Question:  With the holidays approaching, I’m thinking of having office holiday parties.  Are there any guidelines I should follow?


Answer:  Workplace holiday celebrations can boost morale and help with team building by increasing interactions among employees who do not often work together. At the same time, employers must ensure that these celebrations do not expose employees to harassment or discrimination.
On Halloween, it is not unusual to see people driving to work in clothing that is not normal office attire.  Some employees push the envelope and come to work in costumes that are too revealing or that make fun of a gender or an ethnic group.  Allowing employees to wear revealing or suggestive costumes could lead to claims of sexual harassment, which is prohibited by the California Fair Employment and Housing Act (FEHA) and Title VII of the Civil Rights Act of 1964.  Permitting an employee to dress in a way that stereotypes a race, could be a form of race discrimination, which also violates the FEHA and Title VII.  Employers should have a dress code and a policy prohibiting harassment and discrimination and should remind employees that those policies apply every day, even during office celebrations.  If an employee comes to work wearing an inappropriate costume, the employer should tell him or her to modify the costume or go home and change.
Many employees like to decorate their work spaces for the holidays. Employers are free to adopt policies concerning holiday decorations, as long as the business is not acting in a discriminatory fashion. For example, allowing one employee to display a Nativity scene in December, but denying others the right to put up a Menorah could make an employer vulnerable to a claim of religious discrimination, which also violates the FEHA and Title VII.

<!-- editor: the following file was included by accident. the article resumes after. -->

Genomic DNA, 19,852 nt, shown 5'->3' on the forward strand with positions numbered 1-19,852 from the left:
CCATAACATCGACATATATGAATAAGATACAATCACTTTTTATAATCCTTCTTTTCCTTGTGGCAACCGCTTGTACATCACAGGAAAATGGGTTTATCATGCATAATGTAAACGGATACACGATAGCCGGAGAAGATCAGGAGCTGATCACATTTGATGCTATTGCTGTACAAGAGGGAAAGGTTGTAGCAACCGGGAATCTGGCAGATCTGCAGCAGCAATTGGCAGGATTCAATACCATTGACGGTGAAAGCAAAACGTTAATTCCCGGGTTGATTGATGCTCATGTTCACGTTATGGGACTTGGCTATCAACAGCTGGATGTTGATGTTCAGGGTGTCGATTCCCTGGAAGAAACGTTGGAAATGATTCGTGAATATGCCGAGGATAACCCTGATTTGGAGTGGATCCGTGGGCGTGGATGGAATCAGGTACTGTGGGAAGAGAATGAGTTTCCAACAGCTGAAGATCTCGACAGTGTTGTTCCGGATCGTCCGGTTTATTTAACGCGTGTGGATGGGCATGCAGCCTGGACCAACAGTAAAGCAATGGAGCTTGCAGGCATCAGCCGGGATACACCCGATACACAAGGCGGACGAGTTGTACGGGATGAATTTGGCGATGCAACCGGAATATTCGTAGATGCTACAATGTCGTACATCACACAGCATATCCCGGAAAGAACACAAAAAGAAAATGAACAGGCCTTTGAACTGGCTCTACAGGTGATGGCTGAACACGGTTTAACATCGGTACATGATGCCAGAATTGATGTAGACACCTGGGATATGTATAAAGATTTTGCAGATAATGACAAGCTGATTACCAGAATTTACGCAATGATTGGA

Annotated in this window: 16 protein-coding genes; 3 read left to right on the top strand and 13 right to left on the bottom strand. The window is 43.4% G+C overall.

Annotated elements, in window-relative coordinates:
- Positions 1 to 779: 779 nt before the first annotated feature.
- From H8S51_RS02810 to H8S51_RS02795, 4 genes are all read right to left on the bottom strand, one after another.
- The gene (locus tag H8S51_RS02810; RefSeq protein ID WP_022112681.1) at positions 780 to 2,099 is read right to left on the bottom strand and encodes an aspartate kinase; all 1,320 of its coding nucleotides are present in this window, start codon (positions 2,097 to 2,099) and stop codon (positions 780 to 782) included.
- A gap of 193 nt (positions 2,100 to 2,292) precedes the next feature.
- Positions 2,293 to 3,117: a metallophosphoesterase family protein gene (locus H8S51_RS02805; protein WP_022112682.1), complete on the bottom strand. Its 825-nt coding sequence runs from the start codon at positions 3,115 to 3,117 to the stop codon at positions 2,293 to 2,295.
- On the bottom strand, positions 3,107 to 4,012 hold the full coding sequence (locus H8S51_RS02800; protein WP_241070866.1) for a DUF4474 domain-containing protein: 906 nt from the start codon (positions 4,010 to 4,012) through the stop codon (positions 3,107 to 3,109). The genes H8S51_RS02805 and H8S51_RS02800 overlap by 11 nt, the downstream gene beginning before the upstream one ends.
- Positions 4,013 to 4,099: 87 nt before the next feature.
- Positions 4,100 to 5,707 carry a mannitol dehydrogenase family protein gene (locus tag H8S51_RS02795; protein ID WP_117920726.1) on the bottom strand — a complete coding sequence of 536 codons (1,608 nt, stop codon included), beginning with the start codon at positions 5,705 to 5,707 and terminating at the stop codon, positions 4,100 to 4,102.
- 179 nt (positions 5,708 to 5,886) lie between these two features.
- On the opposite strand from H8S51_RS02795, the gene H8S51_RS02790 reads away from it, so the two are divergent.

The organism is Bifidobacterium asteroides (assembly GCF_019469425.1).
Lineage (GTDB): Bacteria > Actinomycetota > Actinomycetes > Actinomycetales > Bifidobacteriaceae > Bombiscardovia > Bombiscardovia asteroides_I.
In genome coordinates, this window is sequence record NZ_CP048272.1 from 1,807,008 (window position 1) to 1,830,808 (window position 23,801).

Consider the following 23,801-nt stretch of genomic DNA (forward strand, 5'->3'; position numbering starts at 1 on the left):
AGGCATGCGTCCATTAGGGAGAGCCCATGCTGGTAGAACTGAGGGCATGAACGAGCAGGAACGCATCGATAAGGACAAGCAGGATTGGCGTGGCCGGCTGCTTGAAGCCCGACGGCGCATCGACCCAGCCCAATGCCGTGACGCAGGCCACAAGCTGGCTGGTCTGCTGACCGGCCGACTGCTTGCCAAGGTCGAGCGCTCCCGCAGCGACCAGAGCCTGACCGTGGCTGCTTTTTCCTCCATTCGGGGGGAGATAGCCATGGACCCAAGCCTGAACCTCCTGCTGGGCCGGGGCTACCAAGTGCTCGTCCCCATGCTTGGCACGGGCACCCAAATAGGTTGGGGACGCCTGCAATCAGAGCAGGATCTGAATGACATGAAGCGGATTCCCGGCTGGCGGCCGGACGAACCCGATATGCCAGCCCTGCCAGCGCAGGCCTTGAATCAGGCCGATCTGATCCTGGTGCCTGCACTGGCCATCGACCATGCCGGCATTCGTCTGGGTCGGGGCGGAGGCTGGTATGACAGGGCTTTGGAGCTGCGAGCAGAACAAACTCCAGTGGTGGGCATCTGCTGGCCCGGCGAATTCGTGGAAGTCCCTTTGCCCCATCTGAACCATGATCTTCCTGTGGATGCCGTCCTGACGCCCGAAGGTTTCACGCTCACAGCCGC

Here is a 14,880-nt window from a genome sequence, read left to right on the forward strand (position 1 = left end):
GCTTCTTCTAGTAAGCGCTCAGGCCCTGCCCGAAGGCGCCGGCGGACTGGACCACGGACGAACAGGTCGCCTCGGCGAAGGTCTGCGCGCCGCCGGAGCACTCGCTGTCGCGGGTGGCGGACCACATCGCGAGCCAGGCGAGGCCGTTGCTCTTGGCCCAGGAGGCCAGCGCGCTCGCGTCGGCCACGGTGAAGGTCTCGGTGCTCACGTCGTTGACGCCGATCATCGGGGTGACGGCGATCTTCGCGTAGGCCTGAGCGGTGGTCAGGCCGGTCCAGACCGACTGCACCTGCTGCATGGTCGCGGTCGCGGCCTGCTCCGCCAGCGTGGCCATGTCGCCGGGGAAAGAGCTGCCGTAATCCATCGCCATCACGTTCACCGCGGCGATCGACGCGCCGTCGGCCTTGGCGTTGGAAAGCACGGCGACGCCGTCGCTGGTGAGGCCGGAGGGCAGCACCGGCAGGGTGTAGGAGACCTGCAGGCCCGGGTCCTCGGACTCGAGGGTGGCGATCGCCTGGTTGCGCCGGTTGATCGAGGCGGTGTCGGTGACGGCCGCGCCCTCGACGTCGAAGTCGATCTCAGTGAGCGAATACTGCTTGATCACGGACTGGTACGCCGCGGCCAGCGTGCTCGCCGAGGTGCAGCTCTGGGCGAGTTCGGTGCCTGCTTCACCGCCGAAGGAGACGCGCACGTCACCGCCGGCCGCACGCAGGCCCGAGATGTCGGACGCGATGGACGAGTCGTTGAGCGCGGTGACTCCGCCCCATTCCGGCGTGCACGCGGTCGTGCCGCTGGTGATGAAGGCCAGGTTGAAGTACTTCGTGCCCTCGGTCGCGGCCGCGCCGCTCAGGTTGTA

Most employers celebrate the holiday season with parties and fun activities for their employees. A recent study by the Society for Human Resource Management (SHRM) revealed that roughly two-thirds of the employers surveyed hold end-of-year or holiday parties for their employees. Smaller businesses of 1 to 499 employees are more likely than larger organizations to have an end-of-year or holiday party open to all employees. The majority of employers hold their holiday parties off-site, and nearly one-half (48%) of businesses do not participate in gift exchanges. It is important that employers let their employees know that participation in any holiday celebration is voluntary.
Not surprisingly, many businesses and employees participate in end-of-year charitable donations/drives. The SHRM study found that seventy-eight percent of organizations surveyed participated in charitable donations/drives during the end-of-year/holiday season. In addition to providing a benefit to the community, the holiday donations/drives build morale and camaraderie among employees who can join together for common causes. Locally, many non-profits conduct end of year drives, including the Food Bank for Monterey County, Boys & Girls Clubs of Monterey County, and the Salvation Army. Employers can get creative and provide voluntary opportunities for employees to donate to non-profits that benefit a wide array of community organizations, like United Way Monterey County or the Community Foundation for Monterey County.
An employer that has rules in place and applies them consistently can have enjoyable workplace celebrations and provide opportunities for charitable giving that bring employees together without creating a harassing or discriminatory environment.